Techniques of Data Collection

Williams, Roy E. ; Winter, Gerry V. ; Bloomsburg, George L. ; Ralston, Dale R.
Organization: Society for Mining, Metallurgy & Exploration
Pages: 46
Publication Date: Jan 1, 1986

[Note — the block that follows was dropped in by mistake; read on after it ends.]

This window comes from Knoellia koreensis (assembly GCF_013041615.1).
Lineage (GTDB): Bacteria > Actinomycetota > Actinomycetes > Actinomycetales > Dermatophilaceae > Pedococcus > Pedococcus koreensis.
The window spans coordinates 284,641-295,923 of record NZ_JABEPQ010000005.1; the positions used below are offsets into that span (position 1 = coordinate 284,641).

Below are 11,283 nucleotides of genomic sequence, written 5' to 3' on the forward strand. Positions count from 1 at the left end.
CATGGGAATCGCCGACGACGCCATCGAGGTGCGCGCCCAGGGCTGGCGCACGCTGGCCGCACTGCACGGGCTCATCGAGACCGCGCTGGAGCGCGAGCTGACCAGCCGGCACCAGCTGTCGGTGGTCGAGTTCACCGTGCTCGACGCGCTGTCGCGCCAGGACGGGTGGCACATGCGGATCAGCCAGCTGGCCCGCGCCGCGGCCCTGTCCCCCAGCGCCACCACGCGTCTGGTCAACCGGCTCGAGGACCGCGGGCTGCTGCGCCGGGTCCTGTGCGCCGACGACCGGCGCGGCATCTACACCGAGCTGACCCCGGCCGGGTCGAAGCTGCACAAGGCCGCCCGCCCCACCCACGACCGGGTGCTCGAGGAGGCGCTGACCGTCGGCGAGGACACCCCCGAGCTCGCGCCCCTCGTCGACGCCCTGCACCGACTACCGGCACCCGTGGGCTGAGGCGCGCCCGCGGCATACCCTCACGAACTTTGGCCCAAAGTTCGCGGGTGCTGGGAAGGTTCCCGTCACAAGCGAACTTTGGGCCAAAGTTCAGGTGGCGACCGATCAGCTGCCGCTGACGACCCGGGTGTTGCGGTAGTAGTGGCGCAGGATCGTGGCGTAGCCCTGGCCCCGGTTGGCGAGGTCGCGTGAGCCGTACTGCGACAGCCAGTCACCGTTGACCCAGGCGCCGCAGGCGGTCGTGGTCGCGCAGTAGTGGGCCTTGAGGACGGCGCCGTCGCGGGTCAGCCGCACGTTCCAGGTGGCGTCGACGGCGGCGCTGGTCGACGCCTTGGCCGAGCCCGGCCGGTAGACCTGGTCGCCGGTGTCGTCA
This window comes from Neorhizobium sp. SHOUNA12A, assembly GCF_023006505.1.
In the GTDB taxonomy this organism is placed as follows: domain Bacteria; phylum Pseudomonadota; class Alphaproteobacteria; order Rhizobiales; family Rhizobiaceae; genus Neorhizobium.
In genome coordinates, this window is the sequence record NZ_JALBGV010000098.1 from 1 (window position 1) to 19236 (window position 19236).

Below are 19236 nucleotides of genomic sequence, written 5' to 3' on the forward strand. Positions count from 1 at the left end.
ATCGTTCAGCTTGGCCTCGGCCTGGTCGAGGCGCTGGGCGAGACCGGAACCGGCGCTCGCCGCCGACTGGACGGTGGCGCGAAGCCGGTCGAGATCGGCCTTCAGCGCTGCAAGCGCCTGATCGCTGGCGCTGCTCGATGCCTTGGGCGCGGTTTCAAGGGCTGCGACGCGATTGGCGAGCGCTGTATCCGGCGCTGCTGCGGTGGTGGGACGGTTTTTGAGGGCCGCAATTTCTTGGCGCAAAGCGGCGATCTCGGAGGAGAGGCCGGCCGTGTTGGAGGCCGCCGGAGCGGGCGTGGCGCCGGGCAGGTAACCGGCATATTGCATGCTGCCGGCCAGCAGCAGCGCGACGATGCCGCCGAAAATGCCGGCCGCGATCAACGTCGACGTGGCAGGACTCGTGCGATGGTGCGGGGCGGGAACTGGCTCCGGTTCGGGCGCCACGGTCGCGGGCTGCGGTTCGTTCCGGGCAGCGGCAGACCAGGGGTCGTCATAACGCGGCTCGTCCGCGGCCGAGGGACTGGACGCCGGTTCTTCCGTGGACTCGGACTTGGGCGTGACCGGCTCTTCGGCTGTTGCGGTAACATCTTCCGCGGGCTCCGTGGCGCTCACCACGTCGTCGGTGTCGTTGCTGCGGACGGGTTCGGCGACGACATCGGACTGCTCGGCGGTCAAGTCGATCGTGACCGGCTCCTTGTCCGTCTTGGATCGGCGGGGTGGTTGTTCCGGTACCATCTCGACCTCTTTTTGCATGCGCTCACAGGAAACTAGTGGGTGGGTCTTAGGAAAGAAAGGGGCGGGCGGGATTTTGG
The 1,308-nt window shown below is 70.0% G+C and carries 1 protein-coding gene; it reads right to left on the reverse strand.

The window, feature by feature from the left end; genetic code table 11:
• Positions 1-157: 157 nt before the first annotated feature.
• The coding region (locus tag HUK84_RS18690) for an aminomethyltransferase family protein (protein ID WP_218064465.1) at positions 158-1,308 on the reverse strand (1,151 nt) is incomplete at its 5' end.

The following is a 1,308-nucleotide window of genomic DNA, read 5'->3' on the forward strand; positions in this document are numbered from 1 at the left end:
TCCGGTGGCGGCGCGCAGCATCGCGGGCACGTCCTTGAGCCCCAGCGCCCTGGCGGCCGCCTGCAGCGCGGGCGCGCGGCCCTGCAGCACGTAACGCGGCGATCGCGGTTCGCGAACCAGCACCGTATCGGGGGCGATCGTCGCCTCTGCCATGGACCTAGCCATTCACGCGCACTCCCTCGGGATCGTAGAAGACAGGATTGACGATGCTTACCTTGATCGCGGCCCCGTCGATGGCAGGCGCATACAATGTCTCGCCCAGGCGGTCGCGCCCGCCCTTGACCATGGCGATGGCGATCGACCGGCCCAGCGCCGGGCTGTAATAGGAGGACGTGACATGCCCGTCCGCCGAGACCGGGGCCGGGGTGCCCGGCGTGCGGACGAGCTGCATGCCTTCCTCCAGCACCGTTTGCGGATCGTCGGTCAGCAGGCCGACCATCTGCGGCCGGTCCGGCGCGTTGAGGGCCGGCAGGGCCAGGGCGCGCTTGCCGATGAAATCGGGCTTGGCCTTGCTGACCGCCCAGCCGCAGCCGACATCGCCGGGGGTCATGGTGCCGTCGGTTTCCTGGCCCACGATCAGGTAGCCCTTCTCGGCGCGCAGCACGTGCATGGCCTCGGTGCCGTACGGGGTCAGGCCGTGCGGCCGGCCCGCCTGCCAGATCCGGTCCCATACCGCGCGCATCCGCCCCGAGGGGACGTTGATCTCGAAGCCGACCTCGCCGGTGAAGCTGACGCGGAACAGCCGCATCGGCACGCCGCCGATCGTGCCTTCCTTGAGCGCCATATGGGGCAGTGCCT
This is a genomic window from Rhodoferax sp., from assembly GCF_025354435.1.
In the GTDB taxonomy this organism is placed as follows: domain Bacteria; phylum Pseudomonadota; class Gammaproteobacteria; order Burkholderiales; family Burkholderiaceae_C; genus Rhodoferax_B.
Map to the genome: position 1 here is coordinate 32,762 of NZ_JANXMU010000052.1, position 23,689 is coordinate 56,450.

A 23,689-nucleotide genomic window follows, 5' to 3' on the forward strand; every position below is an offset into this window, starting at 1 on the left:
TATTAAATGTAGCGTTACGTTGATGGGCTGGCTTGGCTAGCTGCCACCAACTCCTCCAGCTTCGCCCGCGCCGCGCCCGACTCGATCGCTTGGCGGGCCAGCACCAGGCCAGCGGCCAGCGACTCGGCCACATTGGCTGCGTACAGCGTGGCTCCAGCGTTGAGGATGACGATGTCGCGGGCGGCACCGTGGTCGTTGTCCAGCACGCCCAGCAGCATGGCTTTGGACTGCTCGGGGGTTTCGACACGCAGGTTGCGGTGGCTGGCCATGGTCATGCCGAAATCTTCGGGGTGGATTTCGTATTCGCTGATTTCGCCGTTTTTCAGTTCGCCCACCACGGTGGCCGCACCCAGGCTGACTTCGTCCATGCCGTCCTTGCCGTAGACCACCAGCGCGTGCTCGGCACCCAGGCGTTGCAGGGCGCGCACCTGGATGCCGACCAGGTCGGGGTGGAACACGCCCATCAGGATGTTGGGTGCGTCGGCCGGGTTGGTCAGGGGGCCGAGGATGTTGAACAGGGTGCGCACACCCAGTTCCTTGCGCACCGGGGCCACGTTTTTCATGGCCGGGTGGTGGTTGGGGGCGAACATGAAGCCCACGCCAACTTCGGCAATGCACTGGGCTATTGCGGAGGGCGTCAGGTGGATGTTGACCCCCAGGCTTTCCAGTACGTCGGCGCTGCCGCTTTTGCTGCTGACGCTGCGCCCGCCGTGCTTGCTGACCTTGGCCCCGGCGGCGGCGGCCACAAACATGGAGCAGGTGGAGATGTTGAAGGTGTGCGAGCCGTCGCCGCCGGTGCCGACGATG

GENERAL STATEMENT Data frequently can be collected by several dif¬ferent methods. The method required for the nec¬essary precision for inflow prediction to mines should be selected and other methods avoided. Pre¬cision monitoring or measuring techniques fre¬quently require more time, expertise, and expense in their implementation that may not be justifiable. The temporal distribution of the data needs also may dictate the method used for data collection. Continuous recording devices may be required for time sensitive data whereas point measurements of other parameters may be adequate. Data needs will vary as the hydrologic investigation proceeds. In¬itial data needs may require only a qualitative col¬lection of data such as the areal distribution of precipitation. Subsequent data needs may require the measurement of ground water levels to the near¬est hundredth of a foot. Data requirements can be difficult to fulfill for ground water systems. This is particularly true for anisotropic, heterogeneous hydrostratigraphic units since the hydrogeologic parameters vary both ver¬tically and areally. Techniques exist for determining the storage characteristics of both unconfined and confined hydrostratigraphic units but these pro¬cedures require the installation of multiple wells in the same unit which may be impractical. Specific tests are discussed subsequently that permit the determination of vertical hydraulic conductivity. Data collected from field procedures or tests are generally preferred to laboratory derived data. This is especially true for hydrogeologic parameters such as hydraulic conductivity. SURFACE WATER SYSTEMS Precipitation Precipitation data can be collected from sources that maintain a historical record. The US Depart¬ment of Commerce, National Oceanic and Atmos¬pheric Administration (NOAA), maintains weather observation stations across the country. Such a sta¬tion frequently can be found near a proposed mine site but the type of weather data collected varies from station to station. Fortunately, precipitation data are collected ubiquitously. The data collected by NOAA can be purchased for the area of interest in the form of monthly and annual tabulations. Private weather stations constitute a second source of precipitation data. Existing data usually are analyzed by one of three methods. The station average method merely sums the depth of precipitation at each station and divides the sum by the number of stations as fol¬lows: [ ] where Pavg is the average precipitation (L), P, is the depth of precipitation at station i (L), and N is the total number of stations. This method is applicable where there are a relatively large number of stations uniformly distributed across the area (Hjelnfelt and Cassidy, 1975, pp. 71-72). The second method, called the Thiessen poly¬gon method, weights the precipitation at each sta¬tion in direct proportion to the area it represents without consideration of topography. The stations are plotted on a map and perpendicular bisectors are drawn on the lines connecting the stations. The polygons formed by these bisectors constitute the area that the precipitation for that station repre¬sents. The overall precipitation can be calculated with the following equation:
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